On the other end of the spectrum, around 50 markets suffered a net loss in leased units through June. Most were tertiary markets or smaller secondary markets, but larger markets like Atlanta, Phoenix, and San Antonio stood out. San Bernardino – Riverside was also notable in the negative category because it had been one of the strongest performing areas of California over the last few years.
Only one state had more than one market among the top ten in average effective rent growth for the first half of the year. That state was Florida, and four markets across the state landed in the top 10 nationally. Fort Myers – Naples led the way with a 14% gain, but Miami, Fort Lauderdale, and Orlando were also in the top ten. Tampa, one of the national leaders in rent growth last year, has fallen out of the top 20 markets so far this year.
The other areas near the top of the rent growth list were smaller markets such as Myrtle Beach, Anchorage, Midland – Odessa, and Knoxville. The markets near the bottom of the rent growth rankings were almost exclusively tertiary markets, with the exceptions of Baltimore and Minneapolis – St. Paul which each gained about 3.5%.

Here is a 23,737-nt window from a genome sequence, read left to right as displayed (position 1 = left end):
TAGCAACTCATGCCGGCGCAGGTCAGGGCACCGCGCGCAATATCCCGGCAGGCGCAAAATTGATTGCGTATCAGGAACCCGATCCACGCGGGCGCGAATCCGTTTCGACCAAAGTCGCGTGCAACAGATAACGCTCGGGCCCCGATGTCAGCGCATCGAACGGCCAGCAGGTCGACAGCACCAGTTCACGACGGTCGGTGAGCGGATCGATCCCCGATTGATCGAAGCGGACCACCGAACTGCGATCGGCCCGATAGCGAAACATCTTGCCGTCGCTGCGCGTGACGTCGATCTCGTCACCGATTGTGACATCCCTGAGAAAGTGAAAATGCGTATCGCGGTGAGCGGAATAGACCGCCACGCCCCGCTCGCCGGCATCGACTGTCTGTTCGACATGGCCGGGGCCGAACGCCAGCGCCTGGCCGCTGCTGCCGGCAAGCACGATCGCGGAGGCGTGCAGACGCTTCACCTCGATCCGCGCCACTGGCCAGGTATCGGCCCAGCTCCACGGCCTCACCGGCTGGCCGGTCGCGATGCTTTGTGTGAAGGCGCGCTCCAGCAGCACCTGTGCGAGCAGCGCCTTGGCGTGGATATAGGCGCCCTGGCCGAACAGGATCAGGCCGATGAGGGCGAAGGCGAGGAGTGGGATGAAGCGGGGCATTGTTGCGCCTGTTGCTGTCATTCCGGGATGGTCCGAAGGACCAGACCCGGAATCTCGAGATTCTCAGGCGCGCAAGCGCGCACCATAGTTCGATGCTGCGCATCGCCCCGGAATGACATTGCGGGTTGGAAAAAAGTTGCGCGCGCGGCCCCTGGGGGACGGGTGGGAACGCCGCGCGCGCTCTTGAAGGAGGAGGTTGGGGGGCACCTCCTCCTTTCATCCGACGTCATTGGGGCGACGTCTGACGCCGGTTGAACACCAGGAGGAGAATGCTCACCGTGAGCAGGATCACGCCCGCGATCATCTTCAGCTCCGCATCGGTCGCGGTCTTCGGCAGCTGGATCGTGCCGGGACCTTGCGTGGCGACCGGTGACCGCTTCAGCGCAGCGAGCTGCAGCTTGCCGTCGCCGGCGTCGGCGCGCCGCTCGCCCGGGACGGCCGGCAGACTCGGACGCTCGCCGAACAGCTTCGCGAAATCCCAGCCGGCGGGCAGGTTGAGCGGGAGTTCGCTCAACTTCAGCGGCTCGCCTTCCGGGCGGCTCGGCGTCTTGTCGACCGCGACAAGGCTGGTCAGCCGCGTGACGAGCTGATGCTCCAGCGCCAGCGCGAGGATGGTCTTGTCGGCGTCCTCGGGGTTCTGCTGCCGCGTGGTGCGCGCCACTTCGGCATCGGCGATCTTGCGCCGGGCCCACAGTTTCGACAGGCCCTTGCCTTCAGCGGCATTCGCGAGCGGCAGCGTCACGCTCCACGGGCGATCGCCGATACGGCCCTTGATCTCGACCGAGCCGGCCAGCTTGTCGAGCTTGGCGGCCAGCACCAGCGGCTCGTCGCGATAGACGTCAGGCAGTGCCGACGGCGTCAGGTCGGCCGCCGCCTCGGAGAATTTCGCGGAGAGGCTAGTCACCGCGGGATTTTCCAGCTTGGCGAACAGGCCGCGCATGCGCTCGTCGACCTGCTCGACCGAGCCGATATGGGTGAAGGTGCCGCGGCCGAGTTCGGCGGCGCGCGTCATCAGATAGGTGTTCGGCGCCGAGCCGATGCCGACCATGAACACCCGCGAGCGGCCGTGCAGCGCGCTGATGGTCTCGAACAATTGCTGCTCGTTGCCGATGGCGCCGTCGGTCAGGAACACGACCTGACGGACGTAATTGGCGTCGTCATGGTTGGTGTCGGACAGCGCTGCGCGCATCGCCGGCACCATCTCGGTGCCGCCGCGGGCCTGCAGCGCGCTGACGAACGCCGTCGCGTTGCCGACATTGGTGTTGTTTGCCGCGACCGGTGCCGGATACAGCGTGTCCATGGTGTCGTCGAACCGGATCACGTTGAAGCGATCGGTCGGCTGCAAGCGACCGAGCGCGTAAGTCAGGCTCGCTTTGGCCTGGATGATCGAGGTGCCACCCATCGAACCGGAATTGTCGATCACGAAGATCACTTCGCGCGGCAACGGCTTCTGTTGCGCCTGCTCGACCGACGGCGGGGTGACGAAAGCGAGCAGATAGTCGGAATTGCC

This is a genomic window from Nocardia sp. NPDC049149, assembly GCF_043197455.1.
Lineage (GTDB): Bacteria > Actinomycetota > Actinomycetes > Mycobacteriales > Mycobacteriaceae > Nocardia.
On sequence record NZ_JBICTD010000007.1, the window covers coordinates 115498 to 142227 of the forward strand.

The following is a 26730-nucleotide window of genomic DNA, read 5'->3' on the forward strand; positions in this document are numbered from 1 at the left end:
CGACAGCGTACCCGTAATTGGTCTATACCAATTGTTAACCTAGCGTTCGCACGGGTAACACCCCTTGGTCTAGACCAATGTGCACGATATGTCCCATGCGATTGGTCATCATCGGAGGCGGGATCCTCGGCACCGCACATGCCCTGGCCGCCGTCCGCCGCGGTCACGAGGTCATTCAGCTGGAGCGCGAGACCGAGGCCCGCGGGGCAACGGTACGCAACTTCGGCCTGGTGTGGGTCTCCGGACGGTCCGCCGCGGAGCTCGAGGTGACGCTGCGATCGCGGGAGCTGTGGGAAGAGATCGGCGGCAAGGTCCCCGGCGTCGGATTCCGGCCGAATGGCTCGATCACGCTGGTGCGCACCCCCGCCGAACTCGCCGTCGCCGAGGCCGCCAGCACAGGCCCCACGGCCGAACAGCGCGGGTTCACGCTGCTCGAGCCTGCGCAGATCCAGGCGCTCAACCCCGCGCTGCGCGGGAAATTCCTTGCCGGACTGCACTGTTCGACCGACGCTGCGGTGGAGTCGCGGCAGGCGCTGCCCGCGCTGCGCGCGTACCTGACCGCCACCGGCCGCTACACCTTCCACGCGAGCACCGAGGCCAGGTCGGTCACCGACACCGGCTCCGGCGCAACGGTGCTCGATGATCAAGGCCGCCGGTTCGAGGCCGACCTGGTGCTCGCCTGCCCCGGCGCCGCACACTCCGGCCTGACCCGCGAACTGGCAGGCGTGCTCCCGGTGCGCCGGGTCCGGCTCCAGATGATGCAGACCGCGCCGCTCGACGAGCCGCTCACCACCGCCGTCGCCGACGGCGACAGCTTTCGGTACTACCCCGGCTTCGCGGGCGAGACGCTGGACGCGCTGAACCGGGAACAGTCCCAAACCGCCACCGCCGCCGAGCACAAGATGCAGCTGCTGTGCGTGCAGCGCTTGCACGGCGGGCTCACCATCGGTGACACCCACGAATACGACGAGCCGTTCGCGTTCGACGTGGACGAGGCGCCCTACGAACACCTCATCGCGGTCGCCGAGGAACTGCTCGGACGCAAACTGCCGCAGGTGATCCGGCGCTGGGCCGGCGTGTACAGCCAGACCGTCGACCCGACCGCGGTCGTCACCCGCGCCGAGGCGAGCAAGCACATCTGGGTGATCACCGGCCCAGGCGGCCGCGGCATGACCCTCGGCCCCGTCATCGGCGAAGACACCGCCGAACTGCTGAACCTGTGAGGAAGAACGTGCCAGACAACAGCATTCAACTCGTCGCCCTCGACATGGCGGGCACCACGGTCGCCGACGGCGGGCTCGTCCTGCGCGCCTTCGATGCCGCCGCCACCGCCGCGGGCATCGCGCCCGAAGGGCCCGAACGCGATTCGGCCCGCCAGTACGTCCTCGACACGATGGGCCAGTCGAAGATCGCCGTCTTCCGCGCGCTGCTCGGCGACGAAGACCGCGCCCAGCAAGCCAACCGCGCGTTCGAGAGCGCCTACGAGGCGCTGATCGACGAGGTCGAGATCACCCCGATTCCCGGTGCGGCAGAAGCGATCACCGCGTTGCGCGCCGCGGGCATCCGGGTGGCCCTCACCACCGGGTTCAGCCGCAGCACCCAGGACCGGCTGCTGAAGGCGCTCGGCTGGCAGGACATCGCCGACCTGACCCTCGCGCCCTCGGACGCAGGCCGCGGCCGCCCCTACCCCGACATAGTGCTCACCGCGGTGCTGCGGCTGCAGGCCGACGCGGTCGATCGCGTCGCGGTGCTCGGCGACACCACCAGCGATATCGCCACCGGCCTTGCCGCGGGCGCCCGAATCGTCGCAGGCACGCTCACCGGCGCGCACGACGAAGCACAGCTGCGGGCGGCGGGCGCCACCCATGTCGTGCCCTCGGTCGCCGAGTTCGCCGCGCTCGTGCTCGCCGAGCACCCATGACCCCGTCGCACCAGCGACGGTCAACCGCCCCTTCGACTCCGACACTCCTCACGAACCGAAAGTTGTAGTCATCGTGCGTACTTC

Much has changed since last year, both within the multifamily industry and without. The economic outlook has certainly shifted, as has the financial status of many renter households across the country with the expiration of various pandemic response measures and the prolonged inflation issue. Rising interest rates cannot be overlooked as an influencing factor looking ahead, particularly the impact on the volume of units in the construction pipeline and how changes to single-family prices and inventory will affect multifamily demand.
One aspect that has yet to change has been rent growth. Anecdotally it seems that, at least in some markets, dynamics are beginning to change: less renewal increases being captured and a move back toward lease concessions in some cases. It seems likely looking ahead to the second half of the year that without a significant improvement in net absorption, the new construction pipeline will continue to guide national average occupancy on its shallow downward trajectory.
In a few months’ time the industry may find itself facing sustained lackluster demand but without the built-in advantage of the unusually low vacancies that the year opened with. It is hard to see rent growth momentum surviving unscathed beyond that point.